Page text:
Follow by Email

Saturday, February 11, 2012

For Greater China

This is dedicated to the anonymous commenter on my previous post, Mental forecast: cloudy, with a chance of resignation:

From today's edition of the Taipei Times newspaper (Makiyo, friend charged with assaulting driver):

Earlier in the day, a group of about 20 members of the National Taxi Drivers Union submitted a protest letter to the Interchange Association, Japan 財団法人交流協会, in Taipei, asking the association, which serves as the de facto embassy in the absence of official diplomatic ties, to apologize to the nation “for the tensions” caused by the dispute.

Union chief of staff Kuo Ya-hsiung (郭雅雄) said the incident had dragged on for so long and that none of the alleged perpetrators were telling the truth.

“We want dignity! We want the truth!” the protesters shouted, holding banners that said: “Find the truth” and “Violent Japanese drinkers not welcome in Taiwan.”

Although Lin’s case was an isolated incident, Japan’s representative association should say something about a Japanese national beating up a Taiwanese in his own country, said Cheng Chuan-yi (鄭釧義), an executive committee member of the taxi drivers’ association.

“They [the association] should apologize to Taiwanese and Mr Lin to help ease tensions between the two countries [caused by the incident],” Kuo said.

If this isn't xenophobia, then I don't know what is. This reminds of the incident last year in which my scooter was hit by a female scooter rider speeding through a red light, who then sued me for damages! In front of an arbitrator she demanded an apology from me on the grounds that my losing my temper with her after she struck me (I yelled at her, and sprinkled my remarks with a few "F-Bombs") was somehow an "insult to all Taiwanese women". The arbitrator wouldn't have any of that, however, and lectured her for trying to turn a routine traffic accident into an international incident. Perhaps he should have a word or two with the National Taxi Drivers Union.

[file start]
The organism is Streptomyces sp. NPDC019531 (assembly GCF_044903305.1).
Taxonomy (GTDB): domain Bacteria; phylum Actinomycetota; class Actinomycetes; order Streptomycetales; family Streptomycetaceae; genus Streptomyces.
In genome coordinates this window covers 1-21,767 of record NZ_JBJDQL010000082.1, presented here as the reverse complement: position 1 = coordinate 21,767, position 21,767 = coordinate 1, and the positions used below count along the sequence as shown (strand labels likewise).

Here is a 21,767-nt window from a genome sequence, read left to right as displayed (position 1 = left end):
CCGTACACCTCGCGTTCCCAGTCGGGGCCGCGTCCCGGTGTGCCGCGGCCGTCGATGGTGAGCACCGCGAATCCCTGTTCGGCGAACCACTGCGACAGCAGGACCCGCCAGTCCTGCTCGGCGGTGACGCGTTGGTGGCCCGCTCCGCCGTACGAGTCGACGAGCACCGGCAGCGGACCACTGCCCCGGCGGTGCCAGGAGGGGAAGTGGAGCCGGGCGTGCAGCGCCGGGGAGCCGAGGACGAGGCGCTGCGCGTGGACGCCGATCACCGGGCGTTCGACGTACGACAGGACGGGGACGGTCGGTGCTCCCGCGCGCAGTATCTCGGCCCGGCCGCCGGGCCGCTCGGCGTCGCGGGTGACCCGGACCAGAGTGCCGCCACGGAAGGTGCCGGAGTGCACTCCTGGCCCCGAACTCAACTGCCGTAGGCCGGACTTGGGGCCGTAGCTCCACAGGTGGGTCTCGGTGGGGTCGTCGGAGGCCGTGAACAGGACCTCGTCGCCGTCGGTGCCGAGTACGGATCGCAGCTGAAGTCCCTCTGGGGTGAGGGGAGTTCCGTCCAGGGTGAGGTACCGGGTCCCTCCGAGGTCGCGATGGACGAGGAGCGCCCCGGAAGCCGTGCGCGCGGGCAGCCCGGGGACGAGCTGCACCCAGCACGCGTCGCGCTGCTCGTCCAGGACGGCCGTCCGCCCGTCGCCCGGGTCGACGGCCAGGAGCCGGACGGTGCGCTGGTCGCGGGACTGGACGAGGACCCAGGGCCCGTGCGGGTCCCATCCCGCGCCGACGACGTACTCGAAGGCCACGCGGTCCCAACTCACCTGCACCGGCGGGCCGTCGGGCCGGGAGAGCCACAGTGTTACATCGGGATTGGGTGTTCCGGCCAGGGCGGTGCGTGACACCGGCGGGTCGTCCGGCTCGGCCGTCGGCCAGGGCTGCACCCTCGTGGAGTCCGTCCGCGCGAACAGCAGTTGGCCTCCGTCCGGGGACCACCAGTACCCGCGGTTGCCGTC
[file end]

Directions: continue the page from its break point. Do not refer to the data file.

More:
If the above still doesn't convince you, Anon, that there's an ugly undercurrent running through the Makiyo case, there's also this from the same article:

Several well-known people, including former leader of the Bamboo Union gang “White Wolf” Chang An-lo (張安樂) — who has made public statements about the affair — and Yulon Motor (裕隆汽車) chairman Kenneth Yen (嚴凱泰), have indicated their intent to donate money to Lin (the injured taxi driver).

Chang, a wanted fugitive who has fled to China, is the founder of the China Unification Promotion Party. One taxi association, the Grand Chinese Taxi Association, is affiliated with the party.

His involvement in the matter in Taipei appears to have been made to please China and spark anti-Japanese sentiment.

Welcome to reality, my anonymous commenter. It ain't so pretty, eh?


  1. This strikes me more as typical or routine behavior (not to mention obnoxious and politically backward) from taxi drivers you might encounter anywhere in the world. In Montreal, the first taxi I got in started complaining about black taxi drivers. Taxi drivers strike me as among the most racist group you can find. Maybe less so these days, with a lot of Ph.D.'s driving taxis (on the other hand, the cynic and conservative in me says more racists might result from so many Doctorates driving cabs).
    It did seem to me that you were being awfully condescending to Anonymous in the previous post. Her English was extremely good. Perhaps her reasoning was faulty, but being condescending with anybody (particularly me, on FB) gets ones hackles up. FB brings that out a lot. On Blogger, however, you might just not find her commenting any more. I don't know. I've gotten a lot gentler on commenters (including on FB) as time has worn on.

  2. I was condescending to her because I felt she deserved it. First, for being anonymous; secondly, for making ridiculous statements about how all are treated equally under the KMT; thirdly, for insinuating that what I've seen, heard and experienced firsthand never actually happened; and lastly, for pushing the party line on how wonderful it is to be on Ilha Formosa (I'm a "Taiwan hater", remember?).

    OK, maybe I did turn it on a little strongly. Anon caught me at a bad time. Still, if you want to read a blog about how great it is to be a Westerner in Taiwan, go to Lao Ren Cha. Anon's English is very good, which means she should've looked at the title and description of this blog because deciding to comment. :-)